Dissociative Identity Disorder: How It (Really) Works

In movies and novels, people with “multiple personalities” are often painted as psychopaths or serial killers. In the real world, dissociative identity disorder is a serious psychological affliction, making the sufferer’s life difficult. It mostly roots in traumatic experiences, where people try to distance themselves from the atrocities that happen, resulting in the disconnection between memories, thoughts, and feelings.

Dissociative identity disorder (DID) is more than just having “multiple personalities.” This guide will elaborate on the details about this condition, including the symptoms and common treatments.

What is Dissociative Identity Disorder?

DID, formerly known as multiple personality disorder, is a condition where an individual develops two or more distinct personalities. When one personality comes up, memory gap appears, making it difficult for the individual to remember what he or she did as the “other personality.”

According to DSM-5, people with dissociative identity disorder are unable to recall personal information distinctive to a certain personality. Other conditions may accompany DID, such as depression, post-traumatic stress disorder, and anxiety.

Symptoms of Dissociative Identity Disorder

When a person develops DID, he or she may create a new name and behavioral sets that match the “other personality.” However, DID symptoms are more than just a quirky identity switch. Common dissociative identity disorder symptoms include:

  • Memory loss

When switching between one extreme personality to other, a person may experience memory loss. He or she may be unable to recall personal details or experiences between the switch.

  • Anxiety and mood swings

Inability to recall personal memories can lead to anxiety and mood swings, especially when this condition is confronted by other people.

  • Flashback and altered consciousness

Memory gaps and mood swings may create flashback, which does not give full information to the brain, leading to frustrations. This constant switch and memory gap can also alter consciousness, making it difficult for the person to get a strong sense of stability.

  • Destructive behavior and self-harm

Depending on the personality type, a person may develop destructive behavior, something that is usually repressed. Frustration from the memory gap, anxiety, and mood swings can also lead to self-harm. Many also develop suicidal thoughts.

In many cases, people with DID often abuse drugs and alcohol. They may also act aggressively, withdraw themselves from social life, or perform poorly at school and workplace.

Causes of Dissociative Identity Disorder

Researchers are still debating the true causes of dissociative identity disorder. However, it is strongly related to trauma. According to the American Psychiatric Association, 90 percent of recorded DID cases rooted in childhood trauma, abuses, and large-scale traumatic events such as war. The multiple personalities occur as an effort to detach self from the trauma, as a form of defense mechanism when facing a stressful situation.

Researchers found that post-traumatic stress disorder often develops into DID in children. This is because children have more active imaginations than most adults, which allow them to develop multiple personalities with clear, distinctive features. When the traumatic situation passes, children can still revert back to their most comfortable personalities or refuse to get out of them.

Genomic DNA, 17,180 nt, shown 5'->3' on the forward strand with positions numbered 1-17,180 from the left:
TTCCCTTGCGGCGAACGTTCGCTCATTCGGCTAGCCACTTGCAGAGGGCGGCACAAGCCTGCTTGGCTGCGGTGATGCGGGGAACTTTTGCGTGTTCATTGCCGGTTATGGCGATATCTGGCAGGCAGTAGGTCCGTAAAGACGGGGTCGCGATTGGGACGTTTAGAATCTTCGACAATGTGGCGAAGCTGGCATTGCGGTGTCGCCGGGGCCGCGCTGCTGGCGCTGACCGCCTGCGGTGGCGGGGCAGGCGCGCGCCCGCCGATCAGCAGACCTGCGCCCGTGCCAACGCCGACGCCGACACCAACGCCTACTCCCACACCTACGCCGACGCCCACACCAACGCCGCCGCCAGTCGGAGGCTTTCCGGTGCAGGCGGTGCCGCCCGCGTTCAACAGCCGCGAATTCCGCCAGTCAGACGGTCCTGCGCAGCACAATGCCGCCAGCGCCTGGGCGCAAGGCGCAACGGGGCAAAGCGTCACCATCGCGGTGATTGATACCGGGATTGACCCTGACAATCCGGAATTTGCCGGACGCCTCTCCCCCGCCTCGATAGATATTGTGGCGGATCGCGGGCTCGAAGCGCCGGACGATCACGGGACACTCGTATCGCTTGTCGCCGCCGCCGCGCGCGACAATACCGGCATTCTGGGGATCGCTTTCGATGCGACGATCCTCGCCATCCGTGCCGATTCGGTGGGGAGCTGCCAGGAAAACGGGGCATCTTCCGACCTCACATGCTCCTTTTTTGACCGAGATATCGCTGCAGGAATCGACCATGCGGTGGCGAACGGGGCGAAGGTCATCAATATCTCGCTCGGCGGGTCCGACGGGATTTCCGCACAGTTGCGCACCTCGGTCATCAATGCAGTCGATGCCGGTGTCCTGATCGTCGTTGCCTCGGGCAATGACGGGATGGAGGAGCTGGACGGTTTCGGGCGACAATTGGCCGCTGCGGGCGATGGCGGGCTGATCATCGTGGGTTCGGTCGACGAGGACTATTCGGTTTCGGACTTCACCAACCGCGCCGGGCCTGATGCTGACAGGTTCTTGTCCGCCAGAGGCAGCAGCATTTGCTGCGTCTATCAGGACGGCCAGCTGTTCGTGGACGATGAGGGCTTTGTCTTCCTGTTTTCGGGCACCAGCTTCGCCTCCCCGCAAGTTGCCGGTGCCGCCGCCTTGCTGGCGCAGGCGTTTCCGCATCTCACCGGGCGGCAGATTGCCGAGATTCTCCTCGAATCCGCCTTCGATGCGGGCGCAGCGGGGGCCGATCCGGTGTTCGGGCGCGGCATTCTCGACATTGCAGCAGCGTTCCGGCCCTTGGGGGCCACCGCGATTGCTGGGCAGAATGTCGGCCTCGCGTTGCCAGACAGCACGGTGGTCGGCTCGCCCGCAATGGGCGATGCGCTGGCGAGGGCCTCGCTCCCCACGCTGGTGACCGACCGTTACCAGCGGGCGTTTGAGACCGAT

In abuse cases, such as neglect and sexual abuse, weak social support can lead to DID. Abused people who cannot get away often develop detachment, which can lead to DID.

Therapies for Dissociative Identity Disorder

Diagnosing DID is difficult because there is no exact agreement for diagnosis standard among psychiatrists and psychologists. DID symptoms often overlap with schizophrenia, borderline personality disorder, and autism, which can make diagnosing difficult. Individuals who experience symptoms must undergo complete screening, including testing, interview, and history checking.

Because there are no exact therapies for DID, psychologists and psychiatrists rely on several methods at once, depending on the individual. Popular therapies for dissociative identity disorder include:

  • Cognitive therapy

Cognitive therapy is a short-term, practical program, focusing on fixing the client’s distorted way of thinking. The goal is to help him/her to think and behave in ways that are more relevant today, not based on their past trauma.

  • Dialectical behavior therapy

Dialectical behavior therapy is popular to treat depression, borderline personality disorder, and PTSD. It teaches the client important therapeutic skills in emotional regulation, mindfulness, interpersonal relationship, and distress tolerance (the ability to handle distressing situations).

  • Phase-oriented therapy

Created by the International Society for the Study of Trauma and Dissociation, phase-oriented therapy teaches clients to confront their root problems. Clients will learn how to feel safe, dealing with problems in healthy ways, forming personal relationships, and experiencing a better daily life. The therapy also addresses problems like self-harm and substance abuse.

A client may get medication to treat specific symptoms. For example, if the DID occurs with depression bouts, a psychiatrist may prescribe an antidepressant. The client’s support system, such as parents and family members, will also get guidance to support the client and make him/her feel safe to live a normal life.

Conclusion

Dissociative identity disorder is unlike what pop culture portrays. It is harmful, crippling, and more dangerous for the sufferer than other people. While the cause is still unclear, it mostly roots in trauma. Holistic approach in therapy is the best way to help DID sufferers to live a normal life.

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